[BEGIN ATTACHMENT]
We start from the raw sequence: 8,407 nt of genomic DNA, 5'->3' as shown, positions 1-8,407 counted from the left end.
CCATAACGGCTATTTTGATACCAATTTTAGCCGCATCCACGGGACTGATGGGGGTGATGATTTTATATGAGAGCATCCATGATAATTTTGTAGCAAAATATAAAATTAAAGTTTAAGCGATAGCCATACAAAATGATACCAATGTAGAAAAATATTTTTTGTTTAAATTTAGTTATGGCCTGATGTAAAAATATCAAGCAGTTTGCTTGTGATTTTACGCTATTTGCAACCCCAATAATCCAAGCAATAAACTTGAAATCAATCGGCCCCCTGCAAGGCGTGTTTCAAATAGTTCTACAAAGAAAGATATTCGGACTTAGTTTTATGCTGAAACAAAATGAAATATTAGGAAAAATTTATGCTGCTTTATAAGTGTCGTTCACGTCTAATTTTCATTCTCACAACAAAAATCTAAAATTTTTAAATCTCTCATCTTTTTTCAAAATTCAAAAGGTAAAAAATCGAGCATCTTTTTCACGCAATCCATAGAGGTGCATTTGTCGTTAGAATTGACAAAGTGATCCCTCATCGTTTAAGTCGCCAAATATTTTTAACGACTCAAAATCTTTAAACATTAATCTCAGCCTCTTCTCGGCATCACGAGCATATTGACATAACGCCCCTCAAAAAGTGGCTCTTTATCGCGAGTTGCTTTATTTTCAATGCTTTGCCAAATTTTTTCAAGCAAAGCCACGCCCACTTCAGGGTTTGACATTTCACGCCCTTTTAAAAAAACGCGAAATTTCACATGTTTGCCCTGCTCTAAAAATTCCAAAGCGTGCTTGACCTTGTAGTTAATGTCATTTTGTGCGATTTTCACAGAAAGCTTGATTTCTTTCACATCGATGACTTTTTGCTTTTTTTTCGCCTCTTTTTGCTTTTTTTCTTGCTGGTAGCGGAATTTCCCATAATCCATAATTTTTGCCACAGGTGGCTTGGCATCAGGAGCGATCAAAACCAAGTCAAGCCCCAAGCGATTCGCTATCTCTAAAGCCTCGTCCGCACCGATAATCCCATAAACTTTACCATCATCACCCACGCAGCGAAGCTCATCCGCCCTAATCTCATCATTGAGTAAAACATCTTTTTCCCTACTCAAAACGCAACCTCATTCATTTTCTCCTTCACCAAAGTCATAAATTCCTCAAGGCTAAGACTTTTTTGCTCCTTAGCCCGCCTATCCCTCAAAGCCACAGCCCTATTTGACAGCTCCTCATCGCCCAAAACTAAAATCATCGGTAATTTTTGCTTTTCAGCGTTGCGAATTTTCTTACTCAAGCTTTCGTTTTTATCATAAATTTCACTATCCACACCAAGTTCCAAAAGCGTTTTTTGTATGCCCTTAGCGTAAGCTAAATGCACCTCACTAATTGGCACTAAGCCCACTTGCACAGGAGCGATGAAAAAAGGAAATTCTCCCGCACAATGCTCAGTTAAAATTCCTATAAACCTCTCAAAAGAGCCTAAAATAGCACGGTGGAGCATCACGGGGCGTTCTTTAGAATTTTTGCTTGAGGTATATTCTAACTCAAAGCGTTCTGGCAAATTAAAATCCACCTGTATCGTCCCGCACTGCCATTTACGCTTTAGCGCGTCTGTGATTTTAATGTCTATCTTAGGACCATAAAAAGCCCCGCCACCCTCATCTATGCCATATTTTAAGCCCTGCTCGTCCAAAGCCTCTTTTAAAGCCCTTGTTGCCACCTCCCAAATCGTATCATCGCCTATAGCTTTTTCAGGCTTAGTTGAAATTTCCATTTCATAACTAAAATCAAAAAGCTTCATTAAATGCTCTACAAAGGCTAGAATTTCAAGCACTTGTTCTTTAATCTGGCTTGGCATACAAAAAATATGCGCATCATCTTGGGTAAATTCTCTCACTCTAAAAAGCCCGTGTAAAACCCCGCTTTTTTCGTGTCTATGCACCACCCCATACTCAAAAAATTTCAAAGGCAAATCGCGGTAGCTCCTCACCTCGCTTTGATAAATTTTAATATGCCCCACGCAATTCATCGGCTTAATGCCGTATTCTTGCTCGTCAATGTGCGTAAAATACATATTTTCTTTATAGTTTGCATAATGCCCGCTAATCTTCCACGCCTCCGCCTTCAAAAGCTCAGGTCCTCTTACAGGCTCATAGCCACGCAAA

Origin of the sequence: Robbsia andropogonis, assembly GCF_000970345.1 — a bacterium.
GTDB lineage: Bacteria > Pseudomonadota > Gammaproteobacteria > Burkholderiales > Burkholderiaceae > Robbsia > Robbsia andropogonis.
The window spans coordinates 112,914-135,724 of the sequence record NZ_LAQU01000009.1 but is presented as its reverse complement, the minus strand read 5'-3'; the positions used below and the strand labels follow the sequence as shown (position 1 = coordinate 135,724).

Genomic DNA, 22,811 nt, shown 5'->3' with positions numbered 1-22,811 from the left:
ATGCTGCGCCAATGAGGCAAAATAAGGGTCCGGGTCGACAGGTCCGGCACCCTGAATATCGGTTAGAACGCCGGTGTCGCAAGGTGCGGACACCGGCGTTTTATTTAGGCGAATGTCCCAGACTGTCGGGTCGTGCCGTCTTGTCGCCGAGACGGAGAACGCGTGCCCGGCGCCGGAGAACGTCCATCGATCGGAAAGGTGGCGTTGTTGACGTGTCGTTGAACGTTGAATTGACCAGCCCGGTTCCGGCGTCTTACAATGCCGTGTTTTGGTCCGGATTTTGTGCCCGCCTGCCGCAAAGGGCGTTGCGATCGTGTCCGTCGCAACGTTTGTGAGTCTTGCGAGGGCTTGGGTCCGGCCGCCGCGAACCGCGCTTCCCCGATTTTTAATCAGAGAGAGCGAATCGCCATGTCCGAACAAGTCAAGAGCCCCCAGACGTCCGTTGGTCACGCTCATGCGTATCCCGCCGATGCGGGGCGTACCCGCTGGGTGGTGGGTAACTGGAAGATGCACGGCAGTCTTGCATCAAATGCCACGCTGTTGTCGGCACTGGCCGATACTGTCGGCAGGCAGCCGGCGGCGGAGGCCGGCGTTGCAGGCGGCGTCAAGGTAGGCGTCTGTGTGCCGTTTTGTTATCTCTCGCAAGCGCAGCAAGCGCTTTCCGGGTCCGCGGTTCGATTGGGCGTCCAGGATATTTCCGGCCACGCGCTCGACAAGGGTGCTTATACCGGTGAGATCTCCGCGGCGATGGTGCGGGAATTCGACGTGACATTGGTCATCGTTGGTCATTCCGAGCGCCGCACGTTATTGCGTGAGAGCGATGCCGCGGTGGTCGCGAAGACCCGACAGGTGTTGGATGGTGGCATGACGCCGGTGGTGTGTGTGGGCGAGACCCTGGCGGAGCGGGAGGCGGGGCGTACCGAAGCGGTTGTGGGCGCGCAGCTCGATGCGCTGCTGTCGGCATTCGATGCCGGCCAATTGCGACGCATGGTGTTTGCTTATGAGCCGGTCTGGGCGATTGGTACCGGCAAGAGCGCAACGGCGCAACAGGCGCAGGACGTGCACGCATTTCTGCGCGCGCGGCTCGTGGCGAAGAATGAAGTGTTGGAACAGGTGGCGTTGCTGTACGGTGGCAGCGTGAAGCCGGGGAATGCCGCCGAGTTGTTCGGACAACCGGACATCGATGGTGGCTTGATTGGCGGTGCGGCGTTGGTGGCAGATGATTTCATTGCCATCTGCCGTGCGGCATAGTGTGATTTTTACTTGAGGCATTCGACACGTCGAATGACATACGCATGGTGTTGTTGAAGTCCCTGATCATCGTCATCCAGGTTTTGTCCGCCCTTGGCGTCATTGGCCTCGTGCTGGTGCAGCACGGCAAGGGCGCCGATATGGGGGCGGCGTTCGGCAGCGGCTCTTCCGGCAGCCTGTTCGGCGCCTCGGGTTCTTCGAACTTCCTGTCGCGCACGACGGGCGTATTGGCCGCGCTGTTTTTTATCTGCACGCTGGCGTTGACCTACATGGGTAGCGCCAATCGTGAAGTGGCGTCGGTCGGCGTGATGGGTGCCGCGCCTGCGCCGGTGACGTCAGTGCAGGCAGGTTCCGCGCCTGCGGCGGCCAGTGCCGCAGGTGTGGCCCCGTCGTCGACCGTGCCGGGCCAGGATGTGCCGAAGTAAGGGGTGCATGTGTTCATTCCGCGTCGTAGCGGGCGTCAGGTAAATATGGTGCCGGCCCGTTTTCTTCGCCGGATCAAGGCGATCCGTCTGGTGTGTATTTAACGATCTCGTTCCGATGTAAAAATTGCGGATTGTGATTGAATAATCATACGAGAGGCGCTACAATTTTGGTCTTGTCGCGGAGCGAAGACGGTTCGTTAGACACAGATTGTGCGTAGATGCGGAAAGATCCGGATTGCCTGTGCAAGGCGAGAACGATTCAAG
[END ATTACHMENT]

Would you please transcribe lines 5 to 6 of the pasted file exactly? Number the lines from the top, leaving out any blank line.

The window spans coordinates 112,914-135,724 of the sequence record NZ_LAQU01000009.1 but is presented as its reverse complement, the minus strand read 5'-3'; the positions used below and the strand labels follow the sequence as shown (position 1 = coordinate 135,724).

Genomic DNA, 22,811 nt, shown 5'->3' with positions numbered 1-22,811 from the left: